Have you ever wondered how different the pandemic would have been if active and engaging conversations around mental health had not taken place?
This year as the world shut down physically, online platforms were flooded with people coming out in support of one another. A topic of conversation that was quite prominent was about mental health. Today, as COVID-19 has impacted all of us in different ways, discussions around mental health are becoming increasingly common, and more people are reaching out for help.
Being in a lockdown and pandemic, there was a sense of isolation that was felt by all, which made everyone vulnerable and more self aware of their own feelings and emotional needs. This led them to being more vocal about what they felt. The internet became an open space for people to be vulnerable and share their thoughts, experiences and feelings with everyone. Granted, there were some exceptions, but in a bigger sense, the internet and social media became a space to listen and share without judgment.
After the SSR case, mental health became a household topic and mainstream media began covering it. Although most of the information may not have been accurate, it opened a pathway for discussion.Throughout the pandemic not only therapists but also common people have been curating sources of help for relief and mental health practitioners creating accessibility. Therapists started spreading awareness on different psychological topics in the form of instagram posts, stories, blogs and even simple reels so that they could be understood by all. Having the information come directly from the source put people at ease and drew larger audiences. Viewing this on social media, people started reading more blogs and articles. Blogs and articles condense research papers and give a lay person more knowledge about different topics.
This conversation took place not only on social media but also in mainstream media which helped spread awareness to the older generations. Earlier the narrative was that mental health issues do not exist or that physical activity alone can help deal with it as it wasn’t an important issue. But now the understanding regarding this has increased and even if people do not support this they do not stop it either.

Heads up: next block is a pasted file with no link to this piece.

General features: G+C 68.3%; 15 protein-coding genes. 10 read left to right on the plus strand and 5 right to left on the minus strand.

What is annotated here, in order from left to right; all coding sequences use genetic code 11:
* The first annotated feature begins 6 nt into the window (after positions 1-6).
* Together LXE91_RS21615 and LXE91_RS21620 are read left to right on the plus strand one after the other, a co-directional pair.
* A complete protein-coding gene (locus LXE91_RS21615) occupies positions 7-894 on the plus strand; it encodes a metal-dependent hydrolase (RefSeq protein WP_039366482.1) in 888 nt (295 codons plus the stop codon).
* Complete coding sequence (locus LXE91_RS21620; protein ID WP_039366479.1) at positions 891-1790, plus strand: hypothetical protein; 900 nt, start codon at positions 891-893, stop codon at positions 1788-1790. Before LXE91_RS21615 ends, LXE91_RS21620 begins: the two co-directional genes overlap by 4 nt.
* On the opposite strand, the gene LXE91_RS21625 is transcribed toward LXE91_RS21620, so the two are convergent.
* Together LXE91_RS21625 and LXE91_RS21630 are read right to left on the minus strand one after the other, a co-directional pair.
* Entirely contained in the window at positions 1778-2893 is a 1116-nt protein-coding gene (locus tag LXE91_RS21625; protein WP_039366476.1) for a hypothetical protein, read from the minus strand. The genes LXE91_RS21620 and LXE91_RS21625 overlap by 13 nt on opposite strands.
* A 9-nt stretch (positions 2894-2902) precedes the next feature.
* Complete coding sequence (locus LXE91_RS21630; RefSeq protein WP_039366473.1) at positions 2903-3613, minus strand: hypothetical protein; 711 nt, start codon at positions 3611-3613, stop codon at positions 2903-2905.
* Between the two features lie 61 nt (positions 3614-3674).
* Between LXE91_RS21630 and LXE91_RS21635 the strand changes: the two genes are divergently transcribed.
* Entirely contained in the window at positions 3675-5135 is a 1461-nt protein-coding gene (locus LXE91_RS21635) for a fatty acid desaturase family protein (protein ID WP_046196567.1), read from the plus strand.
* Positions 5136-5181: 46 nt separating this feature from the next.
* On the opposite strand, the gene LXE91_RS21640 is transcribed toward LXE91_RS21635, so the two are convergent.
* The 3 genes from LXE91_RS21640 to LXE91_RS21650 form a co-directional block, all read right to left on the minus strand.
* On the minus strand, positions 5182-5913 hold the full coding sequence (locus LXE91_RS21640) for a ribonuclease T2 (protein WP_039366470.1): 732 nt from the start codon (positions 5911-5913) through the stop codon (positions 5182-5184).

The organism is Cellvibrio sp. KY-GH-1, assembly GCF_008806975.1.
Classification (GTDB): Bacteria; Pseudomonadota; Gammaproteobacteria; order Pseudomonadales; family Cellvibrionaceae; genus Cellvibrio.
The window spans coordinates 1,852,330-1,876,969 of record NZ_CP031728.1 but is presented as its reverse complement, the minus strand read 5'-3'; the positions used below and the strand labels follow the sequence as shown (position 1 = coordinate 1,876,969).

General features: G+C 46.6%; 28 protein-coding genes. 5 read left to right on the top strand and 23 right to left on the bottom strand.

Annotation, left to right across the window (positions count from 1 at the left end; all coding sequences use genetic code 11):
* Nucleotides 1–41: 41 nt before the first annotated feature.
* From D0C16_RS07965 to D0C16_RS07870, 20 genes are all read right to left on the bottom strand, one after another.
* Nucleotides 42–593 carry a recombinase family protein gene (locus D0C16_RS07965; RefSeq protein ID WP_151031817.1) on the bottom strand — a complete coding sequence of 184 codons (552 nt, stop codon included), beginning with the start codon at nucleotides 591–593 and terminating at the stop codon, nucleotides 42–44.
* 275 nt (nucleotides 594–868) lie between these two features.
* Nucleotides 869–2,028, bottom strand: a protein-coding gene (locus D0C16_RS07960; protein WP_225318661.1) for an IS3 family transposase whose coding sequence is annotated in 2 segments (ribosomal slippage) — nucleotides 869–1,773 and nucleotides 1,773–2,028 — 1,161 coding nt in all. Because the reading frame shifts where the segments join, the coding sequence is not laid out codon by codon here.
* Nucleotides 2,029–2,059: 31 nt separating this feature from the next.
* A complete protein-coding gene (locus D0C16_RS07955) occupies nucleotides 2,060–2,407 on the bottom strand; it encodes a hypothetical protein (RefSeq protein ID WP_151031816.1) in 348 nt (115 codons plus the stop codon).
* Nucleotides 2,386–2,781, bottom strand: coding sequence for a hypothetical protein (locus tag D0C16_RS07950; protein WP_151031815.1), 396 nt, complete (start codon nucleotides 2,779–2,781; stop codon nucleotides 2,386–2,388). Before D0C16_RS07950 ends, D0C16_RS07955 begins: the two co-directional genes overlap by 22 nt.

With that being said, therapists have made it clear on numerous occasions that the information present on social media is not for self diagnosis nor is it replacing therapy. With this abundant information being out there people have also started romanticizing mental health issues and making trends out of them ,this defeats the purpose of using social media as a medium to spread awareness .It somewhat turns into a mockery ,taking the seriousness away from it .But all said having therapists spreading awareness is a boon and not a bane.
According to WHO,“Mental health and substance use disorders affect 13% of the world's population. That number could increase as people around the world shelter in place and adjust to a new normal amid the coronavirus pandemic.”
According to statistics India is ranked 139 out of 149 countries in the latest happiness index.
Currently, more than 65% of those aged 18-24 years in India suffer from depression. The International Labor Organisation (ILO) has already said that if we don’t take timely action to stem the mental health crisis, India’s youth may suffer severe and long-term effects that will affect their productivity, and in turn the national economy.
It took a catastrophe for conversations around mental health to be normalized. Now that it has opened a pathway for it I hope it is not closed up.
“Just because you don't understand it, doesn't mean it isn't so”
-Lemony Snicket,The Blank Book